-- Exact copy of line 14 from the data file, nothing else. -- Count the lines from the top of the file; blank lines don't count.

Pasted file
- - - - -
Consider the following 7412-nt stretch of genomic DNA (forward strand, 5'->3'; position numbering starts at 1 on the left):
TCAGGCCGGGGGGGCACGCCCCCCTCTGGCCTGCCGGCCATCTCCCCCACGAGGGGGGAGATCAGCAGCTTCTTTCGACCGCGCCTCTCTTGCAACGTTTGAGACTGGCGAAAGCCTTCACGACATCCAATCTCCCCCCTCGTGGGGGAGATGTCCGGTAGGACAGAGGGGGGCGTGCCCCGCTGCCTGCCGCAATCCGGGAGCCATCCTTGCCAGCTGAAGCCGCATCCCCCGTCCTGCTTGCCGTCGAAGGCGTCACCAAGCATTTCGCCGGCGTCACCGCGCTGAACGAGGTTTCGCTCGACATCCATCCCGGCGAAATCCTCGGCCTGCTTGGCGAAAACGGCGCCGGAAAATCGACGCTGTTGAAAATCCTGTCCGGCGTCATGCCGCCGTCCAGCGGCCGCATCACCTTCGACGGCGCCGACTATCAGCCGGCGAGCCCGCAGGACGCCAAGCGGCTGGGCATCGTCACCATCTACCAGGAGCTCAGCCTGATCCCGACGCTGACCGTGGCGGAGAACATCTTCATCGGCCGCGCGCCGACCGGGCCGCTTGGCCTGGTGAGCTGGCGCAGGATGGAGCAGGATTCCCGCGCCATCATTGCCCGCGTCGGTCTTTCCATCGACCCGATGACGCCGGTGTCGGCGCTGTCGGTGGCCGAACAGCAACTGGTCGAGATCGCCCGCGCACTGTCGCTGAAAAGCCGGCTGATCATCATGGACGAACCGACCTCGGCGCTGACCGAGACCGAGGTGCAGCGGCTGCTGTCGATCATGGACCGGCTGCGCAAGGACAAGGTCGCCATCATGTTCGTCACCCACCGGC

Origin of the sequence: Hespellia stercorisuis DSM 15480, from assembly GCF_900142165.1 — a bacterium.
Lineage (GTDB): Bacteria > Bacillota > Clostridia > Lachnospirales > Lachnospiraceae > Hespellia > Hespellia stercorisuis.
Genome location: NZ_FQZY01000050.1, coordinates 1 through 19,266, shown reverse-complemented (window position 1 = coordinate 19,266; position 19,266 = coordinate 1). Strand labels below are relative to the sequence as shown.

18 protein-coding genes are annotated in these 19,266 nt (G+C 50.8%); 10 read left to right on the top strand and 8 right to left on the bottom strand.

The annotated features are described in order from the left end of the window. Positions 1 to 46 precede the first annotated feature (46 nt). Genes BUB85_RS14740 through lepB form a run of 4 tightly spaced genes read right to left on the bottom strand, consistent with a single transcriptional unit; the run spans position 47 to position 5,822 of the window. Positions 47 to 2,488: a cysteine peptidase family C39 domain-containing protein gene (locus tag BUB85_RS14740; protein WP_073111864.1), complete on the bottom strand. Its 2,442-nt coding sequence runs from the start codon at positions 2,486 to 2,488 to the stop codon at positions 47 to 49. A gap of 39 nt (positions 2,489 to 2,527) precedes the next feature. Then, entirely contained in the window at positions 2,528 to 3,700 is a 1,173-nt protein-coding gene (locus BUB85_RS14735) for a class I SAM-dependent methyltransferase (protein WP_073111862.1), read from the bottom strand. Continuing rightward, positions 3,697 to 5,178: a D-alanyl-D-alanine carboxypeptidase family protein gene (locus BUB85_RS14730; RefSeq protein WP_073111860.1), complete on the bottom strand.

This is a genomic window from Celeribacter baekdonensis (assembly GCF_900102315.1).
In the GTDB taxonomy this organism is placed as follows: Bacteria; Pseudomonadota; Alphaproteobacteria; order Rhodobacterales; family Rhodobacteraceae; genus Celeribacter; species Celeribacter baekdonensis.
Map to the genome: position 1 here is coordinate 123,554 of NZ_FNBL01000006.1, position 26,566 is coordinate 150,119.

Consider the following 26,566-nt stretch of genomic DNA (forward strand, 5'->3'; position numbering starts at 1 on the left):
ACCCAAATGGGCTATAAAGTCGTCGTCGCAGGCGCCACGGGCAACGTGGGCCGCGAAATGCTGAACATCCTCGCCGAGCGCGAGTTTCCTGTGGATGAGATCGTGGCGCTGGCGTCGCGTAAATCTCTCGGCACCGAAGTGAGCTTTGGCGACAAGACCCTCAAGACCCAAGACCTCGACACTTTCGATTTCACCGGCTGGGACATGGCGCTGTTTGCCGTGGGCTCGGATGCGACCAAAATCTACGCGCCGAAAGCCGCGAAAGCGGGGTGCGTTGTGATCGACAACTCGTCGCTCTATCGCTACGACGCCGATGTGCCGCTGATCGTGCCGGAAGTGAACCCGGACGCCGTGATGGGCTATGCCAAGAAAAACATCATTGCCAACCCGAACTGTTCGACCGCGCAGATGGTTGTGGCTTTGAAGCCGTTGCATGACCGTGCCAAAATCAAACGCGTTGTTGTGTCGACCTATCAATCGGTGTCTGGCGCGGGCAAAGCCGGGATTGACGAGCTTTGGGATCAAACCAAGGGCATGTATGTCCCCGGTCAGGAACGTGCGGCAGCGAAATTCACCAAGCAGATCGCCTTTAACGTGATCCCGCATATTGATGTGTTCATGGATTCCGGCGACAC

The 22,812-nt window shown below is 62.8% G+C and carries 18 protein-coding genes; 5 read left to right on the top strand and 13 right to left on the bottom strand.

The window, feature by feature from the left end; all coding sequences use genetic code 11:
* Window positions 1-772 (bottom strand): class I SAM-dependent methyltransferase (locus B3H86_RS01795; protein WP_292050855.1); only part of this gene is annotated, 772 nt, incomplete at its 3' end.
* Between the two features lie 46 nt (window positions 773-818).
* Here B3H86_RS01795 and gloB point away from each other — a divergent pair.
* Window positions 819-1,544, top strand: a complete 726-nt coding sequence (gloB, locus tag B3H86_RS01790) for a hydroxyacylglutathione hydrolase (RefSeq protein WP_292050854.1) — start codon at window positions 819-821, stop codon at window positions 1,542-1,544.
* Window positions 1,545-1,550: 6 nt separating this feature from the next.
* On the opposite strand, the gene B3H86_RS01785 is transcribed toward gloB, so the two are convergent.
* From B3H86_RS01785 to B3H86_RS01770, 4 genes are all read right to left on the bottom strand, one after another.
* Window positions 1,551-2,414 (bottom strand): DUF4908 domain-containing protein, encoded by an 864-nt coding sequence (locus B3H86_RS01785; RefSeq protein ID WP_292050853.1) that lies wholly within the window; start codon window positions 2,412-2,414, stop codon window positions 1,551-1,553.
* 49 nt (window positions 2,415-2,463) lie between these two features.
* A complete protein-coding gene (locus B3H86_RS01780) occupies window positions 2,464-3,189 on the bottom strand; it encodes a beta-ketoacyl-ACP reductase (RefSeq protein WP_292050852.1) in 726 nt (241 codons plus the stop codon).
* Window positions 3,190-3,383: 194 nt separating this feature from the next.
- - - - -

The window, feature by feature from the left end; all coding sequences use genetic code 11: